The Mogao Grottoes in western China have survived 1,650 years of sandstorms and rain only to face their biggest threat yet: tourists.
Record numbers of tourists have been swarming the narrow caves carved from a sandstone cliff near Dunhuang City in northwest China's Gansu Province.
The hordes of visitors have driven up the temperature, humidity and carbon dioxide levels inside the caves, which could damage the well-preserved but fragile Buddhist wall paintings inside.
"For example, the humidity level inside the caves should be below 62 percent. Increased humidity can accelerate the process of flaking and formation of salt deposits on the murals," said Chen Gangquan, chief of the cave monitoring center of the Dunhuang Academy.
"Such damage is a slow process and is difficult to notice with the eye,but it is irreversible," Chen said.
The academy is closely monitoring the temperature, humidity and carbon dioxide levels in all caves open to the public. If the data from certain caves exceed the limits, they will be closed temporarily.
To relieve the pressure, the Mogao caves have set a daily limit of 6,000 reserved tickets, plus an extra 12,000 emergency tickets to cater to the growing number of tourists since July 1.
The Mogao Grottoes have survived this long partly due to their remoteness. The site's Gobi Desert location has kept the caves dry and visitor numbers low.
Today, improved transportation and China's growing wealth have fueled a huge boom in domestic tourism. Dunhuang is no longer too far off the beaten path for the average traveler.
More than 1.34 million tourists visited the caves in 2016, a rise of 70 percent from 2014. In the 1980s, the figure was just around 10,000.
The academy expected the number of tourists in July to surpass 350,000, a new historical high.
The 735 caves carved along a cliff are home to a huge collection of Buddhist artwork, including more than 2,000 colored sculptures and 45,000 square meters of frescoes.
Guan Yanru, a tour guide with Dunhuang Academy, has only had two days off in the past two months. She talks to visitors for four hours every day in the scorching heat.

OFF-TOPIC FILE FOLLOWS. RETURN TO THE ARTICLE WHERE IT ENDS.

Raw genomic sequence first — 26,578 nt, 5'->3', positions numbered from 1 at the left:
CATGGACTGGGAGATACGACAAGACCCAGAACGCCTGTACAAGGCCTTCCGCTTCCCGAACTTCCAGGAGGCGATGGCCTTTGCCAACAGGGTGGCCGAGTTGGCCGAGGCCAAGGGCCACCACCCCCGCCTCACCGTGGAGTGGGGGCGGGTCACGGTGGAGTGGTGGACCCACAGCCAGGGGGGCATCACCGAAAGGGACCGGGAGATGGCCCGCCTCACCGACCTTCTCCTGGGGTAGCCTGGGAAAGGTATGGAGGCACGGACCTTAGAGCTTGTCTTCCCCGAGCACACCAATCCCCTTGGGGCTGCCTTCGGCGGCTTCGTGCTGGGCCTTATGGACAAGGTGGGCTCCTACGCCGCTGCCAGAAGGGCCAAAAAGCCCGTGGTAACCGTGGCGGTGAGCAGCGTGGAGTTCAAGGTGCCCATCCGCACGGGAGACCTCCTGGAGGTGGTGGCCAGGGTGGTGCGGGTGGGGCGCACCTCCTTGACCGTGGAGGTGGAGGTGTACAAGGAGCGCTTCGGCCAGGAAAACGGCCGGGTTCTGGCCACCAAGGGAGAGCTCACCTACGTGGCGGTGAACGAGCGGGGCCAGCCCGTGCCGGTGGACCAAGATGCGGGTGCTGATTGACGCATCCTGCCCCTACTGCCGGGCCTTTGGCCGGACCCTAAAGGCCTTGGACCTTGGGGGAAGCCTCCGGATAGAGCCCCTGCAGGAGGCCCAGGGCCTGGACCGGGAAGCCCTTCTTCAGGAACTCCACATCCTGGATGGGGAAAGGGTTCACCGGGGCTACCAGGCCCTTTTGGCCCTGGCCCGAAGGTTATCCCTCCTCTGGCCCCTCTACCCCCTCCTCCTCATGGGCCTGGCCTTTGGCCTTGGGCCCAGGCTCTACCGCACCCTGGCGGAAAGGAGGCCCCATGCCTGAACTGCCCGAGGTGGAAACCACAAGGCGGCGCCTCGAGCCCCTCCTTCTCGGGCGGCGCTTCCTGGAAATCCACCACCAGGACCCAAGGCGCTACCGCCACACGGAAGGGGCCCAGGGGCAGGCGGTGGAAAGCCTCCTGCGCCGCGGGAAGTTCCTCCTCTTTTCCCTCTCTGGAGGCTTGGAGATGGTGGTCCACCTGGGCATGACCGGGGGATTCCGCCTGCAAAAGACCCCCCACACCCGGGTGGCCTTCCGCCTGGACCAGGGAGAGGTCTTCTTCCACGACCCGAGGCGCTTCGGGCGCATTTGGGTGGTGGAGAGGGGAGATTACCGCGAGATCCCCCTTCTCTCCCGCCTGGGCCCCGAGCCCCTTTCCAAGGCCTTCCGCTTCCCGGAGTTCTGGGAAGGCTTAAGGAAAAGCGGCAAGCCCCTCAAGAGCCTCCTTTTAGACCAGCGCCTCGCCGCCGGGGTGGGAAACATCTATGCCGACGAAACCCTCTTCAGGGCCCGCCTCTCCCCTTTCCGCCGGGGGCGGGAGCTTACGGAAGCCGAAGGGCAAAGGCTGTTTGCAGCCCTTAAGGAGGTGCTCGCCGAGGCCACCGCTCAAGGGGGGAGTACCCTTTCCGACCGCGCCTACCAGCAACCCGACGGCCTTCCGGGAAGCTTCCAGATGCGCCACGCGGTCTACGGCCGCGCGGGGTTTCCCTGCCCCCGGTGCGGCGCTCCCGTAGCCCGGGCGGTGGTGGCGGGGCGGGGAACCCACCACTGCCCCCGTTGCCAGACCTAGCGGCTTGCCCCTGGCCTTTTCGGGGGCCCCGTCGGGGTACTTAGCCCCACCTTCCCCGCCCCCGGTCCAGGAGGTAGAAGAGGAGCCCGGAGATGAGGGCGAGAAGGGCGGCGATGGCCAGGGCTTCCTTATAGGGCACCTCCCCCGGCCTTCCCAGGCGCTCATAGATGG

"People can bear the pressure from the tourist overload, but the artwork can't," Guan said.
The academy has taken measures to control the tourist flow and protect the sculptures and murals.
Since 2014, the UNESCO World Heritage Site has controlled the number of tourists during peak season. They are asked to register in advance and watch two 20-minute movies on the history of Dunhuang and the caves in a new exhibition center.
Later, they are guided to see caves that are open to the public. The videos have helped reduce hourly visitors from 2,200 people to 1,200 during peak hours, said Li Ping, deputy director with the Mogao caves administration committee.
"It helps relieve the pressure on the caves, and with fewer crowds, visitors can have a better experience," Li said.
Experts and officials from Dunhuang Academy and local tourism departments have traveled to cities, including Beijing and Shanghai, to promote low season visits to Mogao, when ticket prices are halved.
The efforts have proved effective. Statistics showed 34-percent tourist growth from January to April this year, an off-season period, compared with the same period in 2016.
Facing threats of natural erosion and human-induced damage, Dunhuang Academy has been working on a major digital archiving project since the 1990s.
Digital Dunhuang (e-dunhuang.com) was launched in April last year. It offers virtual views of 28 of the Mogao Grotto caves and two of the Yulin Grottoes.
Behind the online experience is a huge amount of work, said Wu Jian, head of the heritage digitization center of Dunhuang Academy. "More than 40,000 photos are needed to digitize just one small cave with 300-square-meters of frescoes."
"Dunhuang is a shared treasure of mankind," said Yang Xiuqing, secretary-general of the China Dunhuang Grottoes Conservation Research Foundation.
"It is our responsibility to share Dunhuang's culture with the world," Yang added.
"But we have stumbled into a predicament now," Chen Gangquan said. "We cannot let tourists down since they come great distances to see the treasure. However, if they all swarm into the caves, the site may be harmed."